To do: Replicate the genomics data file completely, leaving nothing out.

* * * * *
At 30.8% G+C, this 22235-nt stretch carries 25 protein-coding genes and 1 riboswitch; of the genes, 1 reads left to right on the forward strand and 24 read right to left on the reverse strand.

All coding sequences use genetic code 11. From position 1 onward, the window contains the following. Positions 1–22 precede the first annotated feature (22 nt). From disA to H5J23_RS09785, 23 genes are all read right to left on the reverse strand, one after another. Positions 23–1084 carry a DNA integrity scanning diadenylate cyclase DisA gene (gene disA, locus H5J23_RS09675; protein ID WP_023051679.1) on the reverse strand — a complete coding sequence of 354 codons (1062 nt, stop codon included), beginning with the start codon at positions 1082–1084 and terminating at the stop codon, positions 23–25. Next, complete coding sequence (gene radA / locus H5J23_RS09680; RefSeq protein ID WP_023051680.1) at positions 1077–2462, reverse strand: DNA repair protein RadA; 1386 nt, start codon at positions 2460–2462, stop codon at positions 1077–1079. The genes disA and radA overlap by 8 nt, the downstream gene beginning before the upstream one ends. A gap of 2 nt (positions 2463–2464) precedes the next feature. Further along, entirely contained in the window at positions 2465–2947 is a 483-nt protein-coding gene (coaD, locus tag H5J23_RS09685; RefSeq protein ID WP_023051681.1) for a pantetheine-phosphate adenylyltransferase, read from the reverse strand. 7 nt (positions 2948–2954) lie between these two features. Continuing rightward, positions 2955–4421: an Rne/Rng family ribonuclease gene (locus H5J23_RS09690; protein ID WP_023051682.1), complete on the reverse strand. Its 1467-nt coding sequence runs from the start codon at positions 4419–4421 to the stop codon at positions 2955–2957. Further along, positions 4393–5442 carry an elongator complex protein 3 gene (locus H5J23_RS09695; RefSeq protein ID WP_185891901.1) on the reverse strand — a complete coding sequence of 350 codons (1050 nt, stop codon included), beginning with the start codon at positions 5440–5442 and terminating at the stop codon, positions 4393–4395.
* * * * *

At 30.8% G+C, this 22235-nt stretch carries 25 protein-coding genes and 1 riboswitch; of the genes, 1 reads left to right on the forward strand and 24 read right to left on the reverse strand.

All coding sequences use genetic code 11. From position 1 onward, the window contains the following. Positions 1–22 precede the first annotated feature (22 nt). From disA to H5J23_RS09785, 23 genes are all read right to left on the reverse strand, one after another. Positions 23–1084 carry a DNA integrity scanning diadenylate cyclase DisA gene (gene disA, locus H5J23_RS09675; protein ID WP_023051679.1) on the reverse strand — a complete coding sequence of 354 codons (1062 nt, stop codon included), beginning with the start codon at positions 1082–1084 and terminating at the stop codon, positions 23–25. Next, complete coding sequence (gene radA / locus H5J23_RS09680; RefSeq protein ID WP_023051680.1) at positions 1077–2462, reverse strand: DNA repair protein RadA; 1386 nt, start codon at positions 2460–2462, stop codon at positions 1077–1079. The genes disA and radA overlap by 8 nt, the downstream gene beginning before the upstream one ends. A gap of 2 nt (positions 2463–2464) precedes the next feature. Further along, entirely contained in the window at positions 2465–2947 is a 483-nt protein-coding gene (coaD, locus tag H5J23_RS09685; RefSeq protein ID WP_023051681.1) for a pantetheine-phosphate adenylyltransferase, read from the reverse strand. 7 nt (positions 2948–2954) lie between these two features. Continuing rightward, positions 2955–4421: an Rne/Rng family ribonuclease gene (locus H5J23_RS09690; protein ID WP_023051682.1), complete on the reverse strand. Its 1467-nt coding sequence runs from the start codon at positions 4419–4421 to the stop codon at positions 2955–2957. Further along, positions 4393–5442 carry an elongator complex protein 3 gene (locus H5J23_RS09695; RefSeq protein ID WP_185891901.1) on the reverse strand — a complete coding sequence of 350 codons (1050 nt, stop codon included), beginning with the start codon at positions 5440–5442 and terminating at the stop codon, positions 4393–4395.